Achilles’ first adversary was Cycnus, a son of Poseidon, who was said to be invulnerable to weapons. Achilles strangled him with Cycnus’ own helmetstrap. He also ambushed and killed Troilus. As Troy proved impossible to take by siege or assault, Achilles led the Greek forces against many of the neighbouring towns, and sacked twelve of these on the coast and eleven inland. The most important of the latter were Lyrnessus and Thebe-under-Placus. Eetion, father of Andromache, was king of Thebe; Achilles killed him and his seven sons and ransomed the queen. At Lyrnessus he met Aeneas for the first time, and put him to flight; he also killed Mynes and Epistrophus, sons of King Evenus. It was here, too, that he captured the beautiful Briseis, whom he made his concubine and claimed to love more than any other woman. It was largely on account of her that the events described in the Iliad were said to have taken place. Agamemnon had taken for his concubine Chryseis, the daughter of Apollo’s prophet Chryses. He was furious at being compelled to give her back to her father to avoid Apollo’s wrathful punishment, and peevishly removed Briseis from Achilles, who had urged him to restore the girl, to compensate himself for his loss. Achilles then withdrew from the war and entreated his mother to punish Agamemnon by using her influence with Zeus to persuade him to swing the tide of war against the Greeks. The plan worked beautifully for Achilles; but he later put himself in the wrong by refusing compensation consisting of an apology from Agamemnon, marriage with any of Agamemnon’s three daughters, and the restoration of his concubine. From this moment Achilles’ plan went astray, for his close friend and squire Patroclus, pitying the Greeks who were fighting for their lives to defend their beached ships, persuaded Achilles to lend him his armour and let him lead the Myrmidons (the people of Phthia, Peleus’ country) into battle. Achilles warned Patroclus to do no more than defend the ships, but he went too far, and after great successes was killed by Hector, who stripped Achilles’ armour from his body.
On learning the news Achilles was overwhelmed by anger and remorse. Thetis and the Nereids came to mourn with him and Achilles told her that he longed for death. He swore to kill Hector, and Thetis realised that he had indeed not long to live as he was doomed to die very soon after Hector. He stood by the wall and thrice shouted the war-cry, at which the Trojans retreated in confusion. Then he reconciled himself with Agamemnon and attacked the Trojans furiously, clad in new armour made for him at Thetis’ request by the god of fire, Hephaestus. He killed countless Trojans and embroiled himself with the god of the River Scamander, who, being a protector of the place and naturally hostile to the invader, was enraged at the number of Trojan dead that Achilles had flung into his stream. Hephaestus saved Achilles by drying up the river. When the Trojans were finally penned within their walls, Hector alone remained to confront him. Achilles pursued him three times round the city; then Hector turned and faced him, with a plea that if he was killed, his body might be spared and returned to his father King Priam. Achilles refused to give him any such undertaking and slew him. He then defiled Hector’s body and dragged it round Patroclus’ tomb on twelve consecutive days, leaving it there as a consolation for his friend’s ghost and refusing to return it to Priam. At last Thetis persuaded Achilles to relent, and after the funeral games of Patroclus, at which Achilles performed human sacrifice, Priam retrieved the corpse. After the events described in the Iliad, Penthesilea, queen of the Amazons, came to reinforce the Trojans. Achilles killed her but fell in love with her dead body. When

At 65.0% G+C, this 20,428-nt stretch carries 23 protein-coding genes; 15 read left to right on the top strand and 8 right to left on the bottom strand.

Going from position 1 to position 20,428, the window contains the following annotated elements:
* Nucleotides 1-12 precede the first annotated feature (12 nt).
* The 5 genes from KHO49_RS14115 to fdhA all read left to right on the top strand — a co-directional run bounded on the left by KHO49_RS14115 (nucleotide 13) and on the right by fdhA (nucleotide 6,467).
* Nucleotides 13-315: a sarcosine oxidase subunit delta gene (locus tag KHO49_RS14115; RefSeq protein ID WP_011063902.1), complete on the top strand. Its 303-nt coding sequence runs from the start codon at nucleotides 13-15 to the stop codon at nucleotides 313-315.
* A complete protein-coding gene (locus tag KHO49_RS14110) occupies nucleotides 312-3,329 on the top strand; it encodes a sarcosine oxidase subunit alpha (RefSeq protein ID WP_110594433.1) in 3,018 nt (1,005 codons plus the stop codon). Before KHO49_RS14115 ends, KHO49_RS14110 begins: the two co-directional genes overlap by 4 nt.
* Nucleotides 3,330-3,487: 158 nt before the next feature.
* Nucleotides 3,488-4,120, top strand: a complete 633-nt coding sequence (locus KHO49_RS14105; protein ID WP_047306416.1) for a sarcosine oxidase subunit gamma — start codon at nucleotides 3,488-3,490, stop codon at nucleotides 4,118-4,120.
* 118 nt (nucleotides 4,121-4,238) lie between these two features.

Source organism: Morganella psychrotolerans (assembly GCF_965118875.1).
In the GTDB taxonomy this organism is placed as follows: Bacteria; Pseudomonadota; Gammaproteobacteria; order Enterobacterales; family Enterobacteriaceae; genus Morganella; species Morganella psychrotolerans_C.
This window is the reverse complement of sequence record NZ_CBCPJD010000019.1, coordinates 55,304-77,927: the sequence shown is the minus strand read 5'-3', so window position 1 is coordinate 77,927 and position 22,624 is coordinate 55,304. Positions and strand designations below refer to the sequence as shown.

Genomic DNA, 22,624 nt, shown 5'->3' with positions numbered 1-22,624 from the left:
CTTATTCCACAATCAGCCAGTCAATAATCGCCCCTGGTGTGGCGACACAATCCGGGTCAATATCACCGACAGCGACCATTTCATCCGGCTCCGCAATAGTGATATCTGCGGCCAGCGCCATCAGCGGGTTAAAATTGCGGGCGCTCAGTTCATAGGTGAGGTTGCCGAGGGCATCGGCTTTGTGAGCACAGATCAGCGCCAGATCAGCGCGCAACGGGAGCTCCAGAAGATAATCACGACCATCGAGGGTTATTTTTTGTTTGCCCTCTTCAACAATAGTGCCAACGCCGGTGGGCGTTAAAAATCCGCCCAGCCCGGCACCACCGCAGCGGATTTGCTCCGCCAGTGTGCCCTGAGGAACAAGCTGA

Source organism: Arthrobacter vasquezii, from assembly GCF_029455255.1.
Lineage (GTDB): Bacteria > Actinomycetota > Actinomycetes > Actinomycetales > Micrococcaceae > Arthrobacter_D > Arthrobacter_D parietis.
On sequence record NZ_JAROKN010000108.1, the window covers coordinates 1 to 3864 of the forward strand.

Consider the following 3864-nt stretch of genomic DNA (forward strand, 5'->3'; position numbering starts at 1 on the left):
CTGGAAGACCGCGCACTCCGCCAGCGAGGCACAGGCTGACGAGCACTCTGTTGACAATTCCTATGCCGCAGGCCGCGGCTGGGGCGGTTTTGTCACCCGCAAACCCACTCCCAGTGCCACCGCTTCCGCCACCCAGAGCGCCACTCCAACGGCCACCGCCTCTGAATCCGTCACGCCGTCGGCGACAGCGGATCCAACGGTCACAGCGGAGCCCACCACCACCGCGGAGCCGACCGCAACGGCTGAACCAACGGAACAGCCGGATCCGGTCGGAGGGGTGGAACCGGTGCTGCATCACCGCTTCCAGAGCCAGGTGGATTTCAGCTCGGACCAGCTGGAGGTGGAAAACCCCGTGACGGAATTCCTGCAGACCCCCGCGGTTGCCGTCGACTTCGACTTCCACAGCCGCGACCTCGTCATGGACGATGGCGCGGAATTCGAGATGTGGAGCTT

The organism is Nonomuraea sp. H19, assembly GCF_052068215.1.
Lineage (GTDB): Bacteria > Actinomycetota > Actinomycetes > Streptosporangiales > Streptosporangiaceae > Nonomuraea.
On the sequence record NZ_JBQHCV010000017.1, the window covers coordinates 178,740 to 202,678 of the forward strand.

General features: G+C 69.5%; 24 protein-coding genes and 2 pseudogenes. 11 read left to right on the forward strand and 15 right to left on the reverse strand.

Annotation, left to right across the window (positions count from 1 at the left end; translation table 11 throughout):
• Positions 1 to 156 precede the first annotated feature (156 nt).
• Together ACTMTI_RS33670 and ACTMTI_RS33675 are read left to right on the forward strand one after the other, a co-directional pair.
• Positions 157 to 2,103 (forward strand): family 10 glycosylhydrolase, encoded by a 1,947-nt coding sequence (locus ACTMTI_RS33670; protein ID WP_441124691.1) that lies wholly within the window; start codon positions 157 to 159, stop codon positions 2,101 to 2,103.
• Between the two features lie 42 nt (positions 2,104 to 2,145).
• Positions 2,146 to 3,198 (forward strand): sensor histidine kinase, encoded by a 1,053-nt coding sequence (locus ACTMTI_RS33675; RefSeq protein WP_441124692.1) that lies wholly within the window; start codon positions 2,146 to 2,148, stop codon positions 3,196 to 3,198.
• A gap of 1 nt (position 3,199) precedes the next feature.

Thersites mocked him for so doing, Achilles killed him too. For this sin, Achilles was obliged to make sacrifice to Leto and her children, Apollo and Artemis, and then had to be purified by Odysseus. A second ally of Troy whom Achilles slew was the Ethiopian Memnon. Immediately after this an arrow from Paris’ bow, guided by Apollo, gave Achilles a mortal wound. His body was rescued by Aias (Ajax) son of Telemon, and he was mourned for seventeen days. When Thetis and the Nereids came and sang a dirge, the whole army fled to the ships in terror. The Muses also joined the lamentation. On the eighteenth day he was cremated, his ashes laid in a golden urn made by Hephaestus, and a tomb near the sea covered his bones, mingled with those of Patroclus. According to a later tradition, the shades of Achilles and Patroclus went to live in Leuce (White Island), a place of felicity for the greatest heroes. There was a contest as to who should be awarded Achilles’ armour: Aias claimed it, but when it was granted to Odysseus by the other Greeks, Aias killed himself. This is the subject of Sophocles’ tragedy Aias. Odysseus gave the armour to Neoptolemus to induce him to join the war, as Helenus, a Trojan prophet, predicted that his presence was necessary for a Greek victory. The ghost of Achilles rose from the tomb and demanded the slaughter of Priam’s daughter Polyxena before the Greeks would be allowed to depart home. This is a theme of Euripides’ play Hecuba. Achilles’ character in mythology is powerful, arrogant and cruel. He is resentful of his fate and given to violent outbursts of temper. He is a symbol of youth and strength, doomed to an early but glorious death. He was the hero whom Alexander the Great most admired.